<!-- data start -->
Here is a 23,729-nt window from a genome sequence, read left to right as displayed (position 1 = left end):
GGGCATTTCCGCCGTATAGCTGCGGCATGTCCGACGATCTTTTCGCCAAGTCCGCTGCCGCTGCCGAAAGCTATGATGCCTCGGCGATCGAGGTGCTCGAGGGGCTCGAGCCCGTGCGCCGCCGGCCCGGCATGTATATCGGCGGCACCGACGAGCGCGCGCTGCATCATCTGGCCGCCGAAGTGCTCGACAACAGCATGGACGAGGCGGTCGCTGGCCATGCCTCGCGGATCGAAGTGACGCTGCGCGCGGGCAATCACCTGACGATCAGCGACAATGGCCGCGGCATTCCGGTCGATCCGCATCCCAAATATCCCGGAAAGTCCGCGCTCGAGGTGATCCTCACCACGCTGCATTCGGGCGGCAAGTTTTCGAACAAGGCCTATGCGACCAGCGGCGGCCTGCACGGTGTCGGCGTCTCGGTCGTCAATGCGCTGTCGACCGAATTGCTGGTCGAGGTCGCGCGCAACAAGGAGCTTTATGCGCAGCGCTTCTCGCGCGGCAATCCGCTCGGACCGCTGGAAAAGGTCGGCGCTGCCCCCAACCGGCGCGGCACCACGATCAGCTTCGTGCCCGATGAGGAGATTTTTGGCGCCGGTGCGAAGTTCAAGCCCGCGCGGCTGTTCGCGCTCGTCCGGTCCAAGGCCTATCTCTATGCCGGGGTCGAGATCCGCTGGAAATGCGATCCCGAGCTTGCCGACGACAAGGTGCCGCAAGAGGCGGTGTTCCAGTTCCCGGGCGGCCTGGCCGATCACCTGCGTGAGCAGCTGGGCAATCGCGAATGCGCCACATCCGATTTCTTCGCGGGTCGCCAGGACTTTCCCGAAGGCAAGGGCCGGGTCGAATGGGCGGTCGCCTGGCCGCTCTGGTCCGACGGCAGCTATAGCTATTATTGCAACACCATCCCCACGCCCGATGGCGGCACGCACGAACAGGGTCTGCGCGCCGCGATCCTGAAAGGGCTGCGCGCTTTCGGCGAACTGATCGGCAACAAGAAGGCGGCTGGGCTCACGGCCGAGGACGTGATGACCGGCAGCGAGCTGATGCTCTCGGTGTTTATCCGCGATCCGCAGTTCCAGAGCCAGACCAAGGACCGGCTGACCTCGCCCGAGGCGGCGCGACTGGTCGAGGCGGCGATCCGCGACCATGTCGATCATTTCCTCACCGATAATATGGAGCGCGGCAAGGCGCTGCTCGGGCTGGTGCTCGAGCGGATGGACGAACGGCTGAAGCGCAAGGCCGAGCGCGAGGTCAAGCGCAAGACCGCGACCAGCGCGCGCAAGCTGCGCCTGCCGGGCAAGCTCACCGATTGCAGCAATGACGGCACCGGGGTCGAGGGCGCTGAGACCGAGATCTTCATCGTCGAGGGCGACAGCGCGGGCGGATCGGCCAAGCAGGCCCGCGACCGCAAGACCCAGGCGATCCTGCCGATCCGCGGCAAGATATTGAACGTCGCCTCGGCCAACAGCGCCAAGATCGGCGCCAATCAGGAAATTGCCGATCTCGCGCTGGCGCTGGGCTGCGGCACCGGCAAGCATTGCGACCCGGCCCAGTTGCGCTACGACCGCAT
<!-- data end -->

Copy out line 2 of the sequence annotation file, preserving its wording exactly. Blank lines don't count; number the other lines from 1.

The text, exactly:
GGGCATTTCCGCCGTATAGCTGCGGCATGTCCGACGATCTTTTCGCCAAGTCCGCTGCCGCTGCCGAAAGCTATGATGCCTCGGCGATCGAGGTGCTCGAGGGGCTCGAGCCCGTGCGCCGCCGGCCCGGCATGTATATCGGCGGCACCGACGAGCGCGCGCTGCATCATCTGGCCGCCGAAGTGCTCGACAACAGCATGGACGAGGCGGTCGCTGGCCATGCCTCGCGGATCGAAGTGACGCTGCGCGCGGGCAATCACCTGACGATCAGCGACAATGGCCGCGGCATTCCGGTCGATCCGCATCCCAAATATCCCGGAAAGTCCGCGCTCGAGGTGATCCTCACCACGCTGCATTCGGGCGGCAAGTTTTCGAACAAGGCCTATGCGACCAGCGGCGGCCTGCACGGTGTCGGCGTCTCGGTCGTCAATGCGCTGTCGACCGAATTGCTGGTCGAGGTCGCGCGCAACAAGGAGCTTTATGCGCAGCGCTTCTCGCGCGGCAATCCGCTCGGACCGCTGGAAAAGGTCGGCGCTGCCCCCAACCGGCGCGGCACCACGATCAGCTTCGTGCCCGATGAGGAGATTTTTGGCGCCGGTGCGAAGTTCAAGCCCGCGCGGCTGTTCGCGCTCGTCCGGTCCAAGGCCTATCTCTATGCCGGGGTCGAGATCCGCTGGAAATGCGATCCCGAGCTTGCCGACGACAAGGTGCCGCAAGAGGCGGTGTTCCAGTTCCCGGGCGGCCTGGCCGATCACCTGCGTGAGCAGCTGGGCAATCGCGAATGCGCCACATCCGATTTCTTCGCGGGTCGCCAGGACTTTCCCGAAGGCAAGGGCCGGGTCGAATGGGCGGTCGCCTGGCCGCTCTGGTCCGACGGCAGCTATAGCTATTATTGCAACACCATCCCCACGCCCGATGGCGGCACGCACGAACAGGGTCTGCGCGCCGCGATCCTGAAAGGGCTGCGCGCTTTCGGCGAACTGATCGGCAACAAGAAGGCGGCTGGGCTCACGGCCGAGGACGTGATGACCGGCAGCGAGCTGATGCTCTCGGTGTTTATCCGCGATCCGCAGTTCCAGAGCCAGACCAAGGACCGGCTGACCTCGCCCGAGGCGGCGCGACTGGTCGAGGCGGCGATCCGCGACCATGTCGATCATTTCCTCACCGATAATATGGAGCGCGGCAAGGCGCTGCTCGGGCTGGTGCTCGAGCGGATGGACGAACGGCTGAAGCGCAAGGCCGAGCGCGAGGTCAAGCGCAAGACCGCGACCAGCGCGCGCAAGCTGCGCCTGCCGGGCAAGCTCACCGATTGCAGCAATGACGGCACCGGGGTCGAGGGCGCTGAGACCGAGATCTTCATCGTCGAGGGCGACAGCGCGGGCGGATCGGCCAAGCAGGCCCGCGACCGCAAGACCCAGGCGATCCTGCCGATCCGCGGCAAGATATTGAACGTCGCCTCGGCCAACAGCGCCAAGATCGGCGCCAATCAGGAAATTGCCGATCTCGCGCTGGCGCTGGGCTGCGGCACCGGCAAGCATTGCGACCCGGCCCAGTTGCGCTACGACCGCAT